The Steam Controller is perfect for Bomberman.
The application programming interface (API) — which enables the Steam Controller to talk to the computer — supports 16 simultaneous connections. That means one game could have 16 people all playing at the same time on one machine.
Valve is holding its Steam Dev Days conference in Seattle today and tomorrow, and the company is working with developers and publishers to help make them better aware of some of the company’s newest products. That includes the Linux-based SteamOS operating system, the console-like Steam Machine PCs, and the new Steam Controller input devices.
One attendee reported that the room of developers erupted into applause when they found that they could have 16 controllers working with one game. We could see developers do some wild stuff with this functionality, or maybe we’ll get a new Bomberman game without having to purchase the add-on that enables you to plug in eight Super Nintendo controllers at once.
For comparison, Xbox One supports eight controllers (and 16 SmartGlass-connected tablets). PlayStation 4 only supports four controllers.
Above: A 3D-printed prototype of the latest Steam Controller design.
Image Credit: Sergey Galyonkin on Instagram
Valve also revealed a new version of the controller. It no longer has a center touchscreen, and the designers moved the buttons into a more familiar configuration. The interface device still has the concave touchpads on each side instead of analog sticks, but now it also has buttons arranged in a cross formation similar to the directional and face buttons of a DualShock or Xbox joystick.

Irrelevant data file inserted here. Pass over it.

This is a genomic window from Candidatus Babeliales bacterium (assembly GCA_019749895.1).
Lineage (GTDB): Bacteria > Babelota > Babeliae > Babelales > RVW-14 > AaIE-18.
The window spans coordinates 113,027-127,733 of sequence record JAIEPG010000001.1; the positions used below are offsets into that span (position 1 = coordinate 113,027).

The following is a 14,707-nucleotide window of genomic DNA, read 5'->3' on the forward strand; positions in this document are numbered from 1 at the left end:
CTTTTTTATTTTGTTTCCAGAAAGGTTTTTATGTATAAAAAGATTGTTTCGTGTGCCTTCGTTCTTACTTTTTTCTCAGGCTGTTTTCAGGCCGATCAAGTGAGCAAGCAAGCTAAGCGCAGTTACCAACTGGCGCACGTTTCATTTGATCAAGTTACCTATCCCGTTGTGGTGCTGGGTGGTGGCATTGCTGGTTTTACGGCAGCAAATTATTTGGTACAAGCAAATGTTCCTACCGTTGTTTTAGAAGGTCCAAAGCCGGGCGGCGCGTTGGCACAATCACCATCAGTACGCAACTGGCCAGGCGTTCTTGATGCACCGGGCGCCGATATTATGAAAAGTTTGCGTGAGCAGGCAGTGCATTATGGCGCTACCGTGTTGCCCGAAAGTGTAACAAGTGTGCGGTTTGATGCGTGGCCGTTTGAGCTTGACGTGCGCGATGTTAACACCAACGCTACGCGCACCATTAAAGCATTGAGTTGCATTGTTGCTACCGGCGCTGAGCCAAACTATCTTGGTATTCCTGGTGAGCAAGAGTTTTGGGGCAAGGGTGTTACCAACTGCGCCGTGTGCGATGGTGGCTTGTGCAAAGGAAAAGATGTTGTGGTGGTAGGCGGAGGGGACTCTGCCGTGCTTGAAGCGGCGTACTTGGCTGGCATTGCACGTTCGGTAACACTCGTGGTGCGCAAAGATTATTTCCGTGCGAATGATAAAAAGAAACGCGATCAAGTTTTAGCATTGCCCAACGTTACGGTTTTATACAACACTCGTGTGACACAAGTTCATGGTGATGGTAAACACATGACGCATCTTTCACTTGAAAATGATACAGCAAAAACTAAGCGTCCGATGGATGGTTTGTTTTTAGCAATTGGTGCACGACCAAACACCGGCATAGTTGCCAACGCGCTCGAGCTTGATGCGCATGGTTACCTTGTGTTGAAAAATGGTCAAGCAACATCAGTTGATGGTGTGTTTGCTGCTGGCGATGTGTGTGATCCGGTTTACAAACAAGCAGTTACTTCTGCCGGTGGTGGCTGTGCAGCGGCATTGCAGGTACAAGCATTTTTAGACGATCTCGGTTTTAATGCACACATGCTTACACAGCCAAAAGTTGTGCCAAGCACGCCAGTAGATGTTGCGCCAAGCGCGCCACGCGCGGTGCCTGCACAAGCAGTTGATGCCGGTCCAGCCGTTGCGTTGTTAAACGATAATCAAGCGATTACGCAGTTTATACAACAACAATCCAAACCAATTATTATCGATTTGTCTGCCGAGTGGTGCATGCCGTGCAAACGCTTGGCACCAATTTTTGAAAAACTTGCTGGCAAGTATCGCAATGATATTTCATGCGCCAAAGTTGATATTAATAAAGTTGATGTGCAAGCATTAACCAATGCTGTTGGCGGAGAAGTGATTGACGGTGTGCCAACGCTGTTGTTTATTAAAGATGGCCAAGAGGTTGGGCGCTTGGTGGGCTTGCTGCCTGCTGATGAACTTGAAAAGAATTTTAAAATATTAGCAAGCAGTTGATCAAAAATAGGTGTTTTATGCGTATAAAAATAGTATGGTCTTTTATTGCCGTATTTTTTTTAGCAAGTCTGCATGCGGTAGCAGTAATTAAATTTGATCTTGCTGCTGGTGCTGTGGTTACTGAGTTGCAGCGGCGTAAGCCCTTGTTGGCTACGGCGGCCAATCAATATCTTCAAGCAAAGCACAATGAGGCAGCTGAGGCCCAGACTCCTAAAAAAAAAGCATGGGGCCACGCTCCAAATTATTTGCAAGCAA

We’ve reached out to Valve to ask why it is making these changes. We’ll update this post with any new information.
The Steam Controller’s creators are also taking virtual reality — things like Oculus VR‘s head-mounted 3D display — into account for the gamepad’s layout. They want to make the device work with mouse and keyboard-driven games, but they always want to make something that is a bit future-proof. On that front, the stick does not read biometric information from the player. That means it won’t pay attention to your heart rate or body temperature, which is something that Valve has talked about doing in the past. Valve thinks that info is important for interactive gaming, but it points out that hands are not a great place to get that data.
Finally, the final version of the device will use AA batters. Gamers can buy it from Steam or at major retailers. Valve will also likely make more changes to the Steam Controller as it continues testing it.
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